Steel yourself for the results of a new studythat’s making headlines: Those of us under 55 who drink a lot of coffee – more than four cups per day – may be at greater risk of an early death. And not death from heart problems, but death from all causes. The study, from Mayo Clinic Proceedings, followed people for almost two decades, and found that in both sexes, younger people were more likely to die of anything than people who drank less. Though it may sound bleak, the study really just adds to the mishmosh of coffee studies all pointing at different outcomes. And good news remains – many earlier studies have found that heavy coffee consumption is linked to reduced mortality. So the logical advice is still to enjoy your daily ritual if it seems to work for you.
But here’s what the new study found. The team tracked almost 44,000 participants for 17 years, noting how many people died, and of what cause. Lifestyle factors like coffee consumption, diet, exercise, smoking, and weight were taken noted and potential confounders controlled for. It turned out that 2,500 people died during the study period, with men making up over 87% of those deaths.
The headline-worthy results: People under 55 who drank more than 28 cups per week were more like to die of almost any cause than people who drank less. Women were twice as likely to die from any cause and men were 56% more likely, compared to people who drank less. Even controlling for cigarette smoking, which is generally the big confounder in coffee studies, did not totally eliminate the link.
Before you panic and switch to tea, keep in mind some drawbacks of the study. One problem is that no one really knows what mechanism/s could explain the coffee-death link. Some are candidates, however: There’s coffee’s ability to boost epinephrine (adrenalin) levels in the body, its inhibition of insulin function (though this is controversial), and the fact that it may raise blood pressure and homocysteine levels, which are both known to increase heart risk (though since heart disease was not increased in the study, these seem less likely).
Another big caveat is the age issue – the coffee-death relationship was only true for people under 55 – and the reason behind this is somewhat of a mystery. It could be that people who are dying this young are already predisposed to fatal health problems in various ways, although this is somewhat speculative. Study author Chip Lavie points out that heavy coffee drinkers differ in a number of ways from less avid consumers, so there may be other, as-yet-undiscovered things going on. The authors suggest that since heart disease wasn’t increased among heavy coffee drinkers, but rather death from all causes, cancer may be a culprit. “Certainly, one would think that the main non-CV cause of death would be cancer, but we did not specifically assess this. And with cancer, one would really want to know cause-specific as opposed to cancer in general – we will probably try to assess this, although this is not quite as easy as one may think.”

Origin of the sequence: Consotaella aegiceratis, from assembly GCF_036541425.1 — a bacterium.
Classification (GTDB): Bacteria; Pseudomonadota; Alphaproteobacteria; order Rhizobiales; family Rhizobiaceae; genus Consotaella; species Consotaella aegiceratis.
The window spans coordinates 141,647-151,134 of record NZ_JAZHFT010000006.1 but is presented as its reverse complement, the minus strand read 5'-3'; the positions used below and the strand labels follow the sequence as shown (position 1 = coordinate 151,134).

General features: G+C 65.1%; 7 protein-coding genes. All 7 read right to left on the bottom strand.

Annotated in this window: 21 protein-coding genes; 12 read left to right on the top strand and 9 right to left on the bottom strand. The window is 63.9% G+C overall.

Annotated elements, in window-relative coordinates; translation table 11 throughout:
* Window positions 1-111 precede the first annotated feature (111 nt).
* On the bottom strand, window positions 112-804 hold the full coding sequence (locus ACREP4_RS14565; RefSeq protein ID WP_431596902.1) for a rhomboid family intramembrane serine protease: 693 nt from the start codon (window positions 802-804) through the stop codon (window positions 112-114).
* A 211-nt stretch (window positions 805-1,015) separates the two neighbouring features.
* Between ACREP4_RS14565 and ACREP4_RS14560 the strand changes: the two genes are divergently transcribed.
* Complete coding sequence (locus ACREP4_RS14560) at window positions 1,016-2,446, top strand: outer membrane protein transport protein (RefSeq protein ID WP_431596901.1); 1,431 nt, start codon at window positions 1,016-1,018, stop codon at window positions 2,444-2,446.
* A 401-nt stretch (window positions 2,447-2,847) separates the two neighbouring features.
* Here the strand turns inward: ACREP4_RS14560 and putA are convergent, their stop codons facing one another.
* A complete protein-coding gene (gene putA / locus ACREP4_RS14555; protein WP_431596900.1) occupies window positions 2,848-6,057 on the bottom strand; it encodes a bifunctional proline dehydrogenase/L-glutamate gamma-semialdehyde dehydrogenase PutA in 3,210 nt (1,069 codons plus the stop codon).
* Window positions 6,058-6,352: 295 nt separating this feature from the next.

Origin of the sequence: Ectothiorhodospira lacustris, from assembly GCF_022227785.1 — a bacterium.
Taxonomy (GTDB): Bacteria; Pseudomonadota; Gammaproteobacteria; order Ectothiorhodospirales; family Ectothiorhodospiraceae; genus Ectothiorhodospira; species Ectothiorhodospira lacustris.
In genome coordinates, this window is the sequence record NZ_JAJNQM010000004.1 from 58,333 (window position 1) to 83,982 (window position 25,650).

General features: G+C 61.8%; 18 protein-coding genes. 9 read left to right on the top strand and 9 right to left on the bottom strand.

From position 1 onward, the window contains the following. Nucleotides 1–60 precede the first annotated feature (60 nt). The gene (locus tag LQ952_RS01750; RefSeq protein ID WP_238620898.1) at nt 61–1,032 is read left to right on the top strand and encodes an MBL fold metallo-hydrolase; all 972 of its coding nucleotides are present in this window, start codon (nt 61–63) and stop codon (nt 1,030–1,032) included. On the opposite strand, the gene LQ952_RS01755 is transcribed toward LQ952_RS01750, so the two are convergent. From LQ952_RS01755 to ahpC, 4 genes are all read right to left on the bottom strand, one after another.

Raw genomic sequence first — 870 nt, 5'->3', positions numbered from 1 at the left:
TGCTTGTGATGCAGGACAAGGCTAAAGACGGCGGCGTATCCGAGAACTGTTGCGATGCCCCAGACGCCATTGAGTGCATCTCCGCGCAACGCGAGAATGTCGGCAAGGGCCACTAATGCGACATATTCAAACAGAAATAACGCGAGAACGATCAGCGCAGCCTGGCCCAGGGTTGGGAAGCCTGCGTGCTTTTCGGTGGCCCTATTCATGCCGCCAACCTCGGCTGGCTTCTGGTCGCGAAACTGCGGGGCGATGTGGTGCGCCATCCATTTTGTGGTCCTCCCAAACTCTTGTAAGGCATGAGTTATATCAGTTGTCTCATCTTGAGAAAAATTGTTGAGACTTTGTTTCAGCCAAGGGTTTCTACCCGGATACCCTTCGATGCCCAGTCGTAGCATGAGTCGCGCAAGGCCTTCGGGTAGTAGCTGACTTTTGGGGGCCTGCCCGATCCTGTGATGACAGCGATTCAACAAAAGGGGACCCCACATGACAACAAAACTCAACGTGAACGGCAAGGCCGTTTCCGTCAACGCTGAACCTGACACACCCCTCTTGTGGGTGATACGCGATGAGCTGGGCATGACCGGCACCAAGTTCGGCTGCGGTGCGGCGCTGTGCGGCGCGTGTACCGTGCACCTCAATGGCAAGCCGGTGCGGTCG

If you’re wondering about how decaf might affect things, that answer too is unclear. The study controlled for decaf (although most people didn’t drink it anyway), meaning that only caffeinated coffee was included in the correlation with mortality. However, Lavie points out that since heart disease deaths were not raised among the heavy coffee drinkers, one might expect the same link to be true for decaf as well. “When this questionnaire was administered 25-30 years ago,” he says, “there was not much use of decaf coffee, so whether this relates with regular vs. all coffees would be guessing. If the mortality was due to cardiovascular, we would speculate that it may not apply to decaf, but we saw no increase in cardiovascular mortality in any of the groups at any of the doses.”
Also keep in mind, the current study only points to a correlation, not cause-and-effect. And it only measured coffee consumption at one time-point, not many throughout the years. There could be a lot of other things at play. “It is impossible to know if this association is causal or just an association,” says Lavie, “so one does not want to over-state or over-hype the dangers of drinking more than 28 cups per week, although I personally will make an effort to keep my cups at 3 or less most of the time.”
But perhaps most uplifting of all is to remember that findings from a number of earlierstudies contradict the new one and suggest that coffee is actually, at least on average, good for us. In fact, one recent study in The New England Journal of Medicine,following some 400,000 people, suggested that drinking up to six cups per day is actually linked to reduced mortality from all causes – 10% for men and 15% for women. The results were true whether the people drank caffeinated coffee or decaf. Given the high levels of antioxidants in coffee, there may be some logical explanations for its connection to enhanced health and longer lifespan. The authors of that study write, “Our results provide reassurance with respect to the concern that coffee drinking might adversely affect health.”
Because of individual differences, genetics, and the myriad lifestyle choices we make every day, there are sure to be interactions going on that make the connection much more complicated than “coffee=death” or “coffee=longevity.” Depending on all these factors, for some, coffee may be good, for others not so. So while we’re waiting for the research to give us a clearer picture, talk to your doc, or go with your gut and do what you feel works best for you.